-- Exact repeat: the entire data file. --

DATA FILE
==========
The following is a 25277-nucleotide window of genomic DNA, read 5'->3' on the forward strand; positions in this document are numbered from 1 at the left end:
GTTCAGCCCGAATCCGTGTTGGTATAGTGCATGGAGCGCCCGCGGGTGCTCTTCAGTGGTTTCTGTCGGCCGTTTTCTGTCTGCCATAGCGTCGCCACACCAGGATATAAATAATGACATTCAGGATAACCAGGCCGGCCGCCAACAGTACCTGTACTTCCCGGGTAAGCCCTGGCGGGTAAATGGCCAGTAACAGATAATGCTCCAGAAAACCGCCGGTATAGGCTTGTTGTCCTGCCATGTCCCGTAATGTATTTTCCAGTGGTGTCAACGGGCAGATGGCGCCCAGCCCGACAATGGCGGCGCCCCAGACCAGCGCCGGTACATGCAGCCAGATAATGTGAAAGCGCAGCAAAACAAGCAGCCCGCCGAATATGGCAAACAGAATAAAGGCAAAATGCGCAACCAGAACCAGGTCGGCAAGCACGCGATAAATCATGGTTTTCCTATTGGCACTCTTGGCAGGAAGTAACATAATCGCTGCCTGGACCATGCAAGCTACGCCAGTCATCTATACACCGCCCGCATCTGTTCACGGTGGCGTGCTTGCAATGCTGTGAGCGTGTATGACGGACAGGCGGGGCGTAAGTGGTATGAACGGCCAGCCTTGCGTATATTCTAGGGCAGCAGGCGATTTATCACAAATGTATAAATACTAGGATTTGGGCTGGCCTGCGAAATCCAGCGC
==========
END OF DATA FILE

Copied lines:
The following is a 25277-nucleotide window of genomic DNA, read 5'->3' on the forward strand; positions in this document are numbered from 1 at the left end:
GTTCAGCCCGAATCCGTGTTGGTATAGTGCATGGAGCGCCCGCGGGTGCTCTTCAGTGGTTTCTGTCGGCCGTTTTCTGTCTGCCATAGCGTCGCCACACCAGGATATAAATAATGACATTCAGGATAACCAGGCCGGCCGCCAACAGTACCTGTACTTCCCGGGTAAGCCCTGGCGGGTAAATGGCCAGTAACAGATAATGCTCCAGAAAACCGCCGGTATAGGCTTGTTGTCCTGCCATGTCCCGTAATGTATTTTCCAGTGGTGTCAACGGGCAGATGGCGCCCAGCCCGACAATGGCGGCGCCCCAGACCAGCGCCGGTACATGCAGCCAGATAATGTGAAAGCGCAGCAAAACAAGCAGCCCGCCGAATATGGCAAACAGAATAAAGGCAAAATGCGCAACCAGAACCAGGTCGGCAAGCACGCGATAAATCATGGTTTTCCTATTGGCACTCTTGGCAGGAAGTAACATAATCGCTGCCTGGACCATGCAAGCTACGCCAGTCATCTATACACCGCCCGCATCTGTTCACGGTGGCGTGCTTGCAATGCTGTGAGCGTGTATGACGGACAGGCGGGGCGTAAGTGGTATGAACGGCCAGCCTTGCGTATATTCTAGGGCAGCAGGCGATTTATCACAAATGTATAAATACTAGGATTTGGGCTGGCCTGCGAAATCCAGCGC